Women at the heart of product development
Local women’s preferences guide stove design
Because Maasai women do all of the cooking, their preferences on how the food cooks and tastes, the type and size of the fuel, and the ways in which the fire must be tended, needed to be incorporated into the International Collaborative design.
We worked closely with the Maasai women to incorporate their opinions, ideas, and preferences. After initial discussions and design feedback from twelve men and women from Monduli Juu we developed a prototype and tested extensively for health impacts and efficiency.
Women employees lead and manage installation of the stoves
While at first, we saw the installation step as a potentially difficult logistical challenge to overcome, we soon realized it was a great opportunity to engage women in the local value chain. This would not only provide additional income, but would also help build their ownership over the product and the market development process.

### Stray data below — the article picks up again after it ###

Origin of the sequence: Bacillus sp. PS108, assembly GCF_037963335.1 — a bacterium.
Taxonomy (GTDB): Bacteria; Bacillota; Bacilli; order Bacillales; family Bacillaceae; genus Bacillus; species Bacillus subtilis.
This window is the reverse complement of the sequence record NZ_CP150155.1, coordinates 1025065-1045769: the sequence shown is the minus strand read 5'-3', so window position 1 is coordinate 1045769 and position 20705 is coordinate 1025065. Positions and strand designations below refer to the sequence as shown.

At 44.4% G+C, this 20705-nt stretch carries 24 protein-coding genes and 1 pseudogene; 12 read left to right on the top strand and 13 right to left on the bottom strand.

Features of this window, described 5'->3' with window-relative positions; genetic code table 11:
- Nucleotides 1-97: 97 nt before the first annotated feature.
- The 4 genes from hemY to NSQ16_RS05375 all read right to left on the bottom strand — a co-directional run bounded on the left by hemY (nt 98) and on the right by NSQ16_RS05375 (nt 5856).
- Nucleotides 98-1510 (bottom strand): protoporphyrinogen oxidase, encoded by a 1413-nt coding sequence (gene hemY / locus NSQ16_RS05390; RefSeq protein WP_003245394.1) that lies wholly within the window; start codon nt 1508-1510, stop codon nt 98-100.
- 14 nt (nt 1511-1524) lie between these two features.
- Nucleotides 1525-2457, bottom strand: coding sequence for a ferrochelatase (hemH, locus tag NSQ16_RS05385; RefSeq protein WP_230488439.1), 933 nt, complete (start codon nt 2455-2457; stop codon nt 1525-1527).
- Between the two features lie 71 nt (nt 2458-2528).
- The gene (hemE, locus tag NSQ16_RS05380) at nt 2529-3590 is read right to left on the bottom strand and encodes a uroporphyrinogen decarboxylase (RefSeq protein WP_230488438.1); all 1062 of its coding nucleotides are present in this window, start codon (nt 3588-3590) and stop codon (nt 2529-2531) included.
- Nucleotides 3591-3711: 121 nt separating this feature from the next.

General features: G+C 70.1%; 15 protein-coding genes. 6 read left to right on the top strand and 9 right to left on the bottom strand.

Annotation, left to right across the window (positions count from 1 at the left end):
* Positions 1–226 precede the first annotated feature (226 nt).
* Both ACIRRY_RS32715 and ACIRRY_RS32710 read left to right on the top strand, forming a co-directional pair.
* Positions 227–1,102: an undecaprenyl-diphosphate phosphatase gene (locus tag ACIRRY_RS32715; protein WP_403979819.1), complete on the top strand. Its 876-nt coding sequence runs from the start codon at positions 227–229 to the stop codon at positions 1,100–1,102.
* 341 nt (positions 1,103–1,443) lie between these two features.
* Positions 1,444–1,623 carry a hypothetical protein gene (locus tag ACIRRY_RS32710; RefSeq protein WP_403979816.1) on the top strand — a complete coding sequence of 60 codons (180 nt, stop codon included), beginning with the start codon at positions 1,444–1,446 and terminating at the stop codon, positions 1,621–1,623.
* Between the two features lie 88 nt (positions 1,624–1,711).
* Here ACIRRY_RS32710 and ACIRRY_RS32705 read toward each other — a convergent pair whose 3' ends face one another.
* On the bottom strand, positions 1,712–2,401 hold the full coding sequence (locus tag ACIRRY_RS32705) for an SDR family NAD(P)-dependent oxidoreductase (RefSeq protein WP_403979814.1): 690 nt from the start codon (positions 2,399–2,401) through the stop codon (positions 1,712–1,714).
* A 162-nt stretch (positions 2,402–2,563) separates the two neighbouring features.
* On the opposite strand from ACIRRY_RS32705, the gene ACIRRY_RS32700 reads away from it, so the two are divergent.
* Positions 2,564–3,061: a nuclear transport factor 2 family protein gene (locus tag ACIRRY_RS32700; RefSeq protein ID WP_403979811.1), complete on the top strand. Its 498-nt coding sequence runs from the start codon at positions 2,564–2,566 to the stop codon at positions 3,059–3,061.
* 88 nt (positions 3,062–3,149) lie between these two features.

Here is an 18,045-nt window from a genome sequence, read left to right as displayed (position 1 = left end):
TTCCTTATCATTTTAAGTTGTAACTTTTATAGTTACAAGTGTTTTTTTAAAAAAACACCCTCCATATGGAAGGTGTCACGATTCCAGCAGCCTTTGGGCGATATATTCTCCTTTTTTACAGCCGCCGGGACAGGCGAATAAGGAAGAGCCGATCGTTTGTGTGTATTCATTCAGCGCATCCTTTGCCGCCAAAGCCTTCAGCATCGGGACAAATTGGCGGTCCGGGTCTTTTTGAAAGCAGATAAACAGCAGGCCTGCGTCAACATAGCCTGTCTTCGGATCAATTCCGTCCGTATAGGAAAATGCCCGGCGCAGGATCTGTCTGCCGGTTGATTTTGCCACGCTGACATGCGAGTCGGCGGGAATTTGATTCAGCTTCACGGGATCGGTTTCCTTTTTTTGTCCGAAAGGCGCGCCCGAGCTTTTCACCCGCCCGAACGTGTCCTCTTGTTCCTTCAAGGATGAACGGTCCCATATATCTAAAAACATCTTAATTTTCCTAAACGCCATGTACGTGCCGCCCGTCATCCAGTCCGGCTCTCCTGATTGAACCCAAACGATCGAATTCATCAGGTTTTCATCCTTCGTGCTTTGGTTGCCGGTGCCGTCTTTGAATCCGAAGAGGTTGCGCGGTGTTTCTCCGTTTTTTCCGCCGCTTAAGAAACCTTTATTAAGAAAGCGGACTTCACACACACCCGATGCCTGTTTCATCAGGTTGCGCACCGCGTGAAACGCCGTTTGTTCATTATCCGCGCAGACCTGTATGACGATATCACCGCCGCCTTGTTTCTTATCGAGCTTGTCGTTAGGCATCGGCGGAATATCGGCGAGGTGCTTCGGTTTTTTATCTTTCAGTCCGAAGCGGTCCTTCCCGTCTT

Today there are approximately 75 women distributors and installers working in seven villages. The women are diverse in age and education level, although most are married. The women installers work in groups of 5 to 10, selected by village women during a community meeting.
Within these groups, the women elect their own leaders and manage the installations. Women are trained over a period of approximately ten days by other Maasai women to install the improved stoves.
Each team leader works with local ICSEE project managers who arrange for the materials to be delivered to the installation sites. If sales need improvement, managers arrange meetings to discuss challenges.